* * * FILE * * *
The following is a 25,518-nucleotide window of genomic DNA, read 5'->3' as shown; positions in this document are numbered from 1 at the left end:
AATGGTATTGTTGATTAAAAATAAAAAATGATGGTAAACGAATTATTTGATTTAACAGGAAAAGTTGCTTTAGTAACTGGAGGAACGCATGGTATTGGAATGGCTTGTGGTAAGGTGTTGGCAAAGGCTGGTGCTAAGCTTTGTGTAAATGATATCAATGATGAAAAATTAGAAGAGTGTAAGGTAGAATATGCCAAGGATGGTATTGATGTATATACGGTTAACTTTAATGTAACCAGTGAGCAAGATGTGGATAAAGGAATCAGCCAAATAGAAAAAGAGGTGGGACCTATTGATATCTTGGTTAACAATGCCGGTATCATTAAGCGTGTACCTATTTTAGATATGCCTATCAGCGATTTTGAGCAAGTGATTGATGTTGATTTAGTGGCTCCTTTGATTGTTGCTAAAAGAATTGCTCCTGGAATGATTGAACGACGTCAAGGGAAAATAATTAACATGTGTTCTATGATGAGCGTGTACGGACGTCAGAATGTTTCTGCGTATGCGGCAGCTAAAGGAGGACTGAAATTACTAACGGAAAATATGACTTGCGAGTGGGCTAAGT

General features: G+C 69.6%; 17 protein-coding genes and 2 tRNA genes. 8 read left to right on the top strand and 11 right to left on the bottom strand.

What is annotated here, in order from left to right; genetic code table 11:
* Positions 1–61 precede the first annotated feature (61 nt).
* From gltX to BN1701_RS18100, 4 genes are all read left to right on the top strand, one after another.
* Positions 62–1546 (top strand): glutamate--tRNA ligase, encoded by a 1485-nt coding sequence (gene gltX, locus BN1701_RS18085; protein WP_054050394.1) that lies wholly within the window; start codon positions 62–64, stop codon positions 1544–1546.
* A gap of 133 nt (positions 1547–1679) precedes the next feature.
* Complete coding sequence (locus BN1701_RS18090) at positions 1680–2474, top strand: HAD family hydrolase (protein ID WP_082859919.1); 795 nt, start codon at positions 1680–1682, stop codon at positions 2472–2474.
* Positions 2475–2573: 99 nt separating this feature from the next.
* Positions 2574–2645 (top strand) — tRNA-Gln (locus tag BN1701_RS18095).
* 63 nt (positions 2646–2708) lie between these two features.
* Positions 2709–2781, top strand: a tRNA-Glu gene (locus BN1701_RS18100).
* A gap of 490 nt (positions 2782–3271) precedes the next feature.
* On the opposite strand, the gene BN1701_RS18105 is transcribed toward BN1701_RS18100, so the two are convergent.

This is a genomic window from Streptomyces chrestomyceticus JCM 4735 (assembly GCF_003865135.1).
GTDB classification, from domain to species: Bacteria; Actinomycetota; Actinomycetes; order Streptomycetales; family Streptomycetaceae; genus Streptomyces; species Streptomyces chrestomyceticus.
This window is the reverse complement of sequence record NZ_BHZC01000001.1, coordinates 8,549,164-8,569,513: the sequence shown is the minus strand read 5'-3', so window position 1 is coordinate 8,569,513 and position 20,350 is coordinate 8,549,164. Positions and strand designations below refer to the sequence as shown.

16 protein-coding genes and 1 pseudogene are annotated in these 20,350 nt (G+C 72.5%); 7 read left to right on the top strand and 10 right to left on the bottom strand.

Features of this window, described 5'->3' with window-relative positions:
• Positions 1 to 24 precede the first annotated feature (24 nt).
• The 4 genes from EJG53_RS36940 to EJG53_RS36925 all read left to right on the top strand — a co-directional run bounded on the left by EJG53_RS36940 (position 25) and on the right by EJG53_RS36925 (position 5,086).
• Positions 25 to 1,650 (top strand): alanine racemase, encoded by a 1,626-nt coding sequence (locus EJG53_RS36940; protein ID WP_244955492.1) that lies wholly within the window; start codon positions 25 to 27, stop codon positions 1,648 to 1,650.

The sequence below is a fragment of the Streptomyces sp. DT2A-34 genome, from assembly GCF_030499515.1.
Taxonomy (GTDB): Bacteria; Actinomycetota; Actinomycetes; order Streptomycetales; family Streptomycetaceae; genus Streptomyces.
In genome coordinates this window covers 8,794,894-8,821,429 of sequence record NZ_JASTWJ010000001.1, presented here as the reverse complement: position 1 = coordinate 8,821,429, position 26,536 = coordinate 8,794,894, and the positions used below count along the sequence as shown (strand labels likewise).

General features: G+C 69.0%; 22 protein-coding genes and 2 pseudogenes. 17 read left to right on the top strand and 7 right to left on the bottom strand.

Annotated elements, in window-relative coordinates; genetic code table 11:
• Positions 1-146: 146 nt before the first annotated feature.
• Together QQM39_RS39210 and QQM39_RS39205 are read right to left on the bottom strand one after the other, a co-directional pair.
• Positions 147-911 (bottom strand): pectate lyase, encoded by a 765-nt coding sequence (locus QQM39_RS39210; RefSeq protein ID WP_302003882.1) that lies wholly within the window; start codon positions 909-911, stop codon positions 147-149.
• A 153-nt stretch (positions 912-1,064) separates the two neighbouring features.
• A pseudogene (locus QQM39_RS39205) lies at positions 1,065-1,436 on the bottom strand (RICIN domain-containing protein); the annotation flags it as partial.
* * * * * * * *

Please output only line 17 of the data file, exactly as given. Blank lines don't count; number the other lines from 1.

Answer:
GTDB classification, from domain to species: Bacteria; Actinomycetota; Actinomycetes; order Streptomycetales; family Streptomycetaceae; genus Streptomyces; species Streptomyces chrestomyceticus.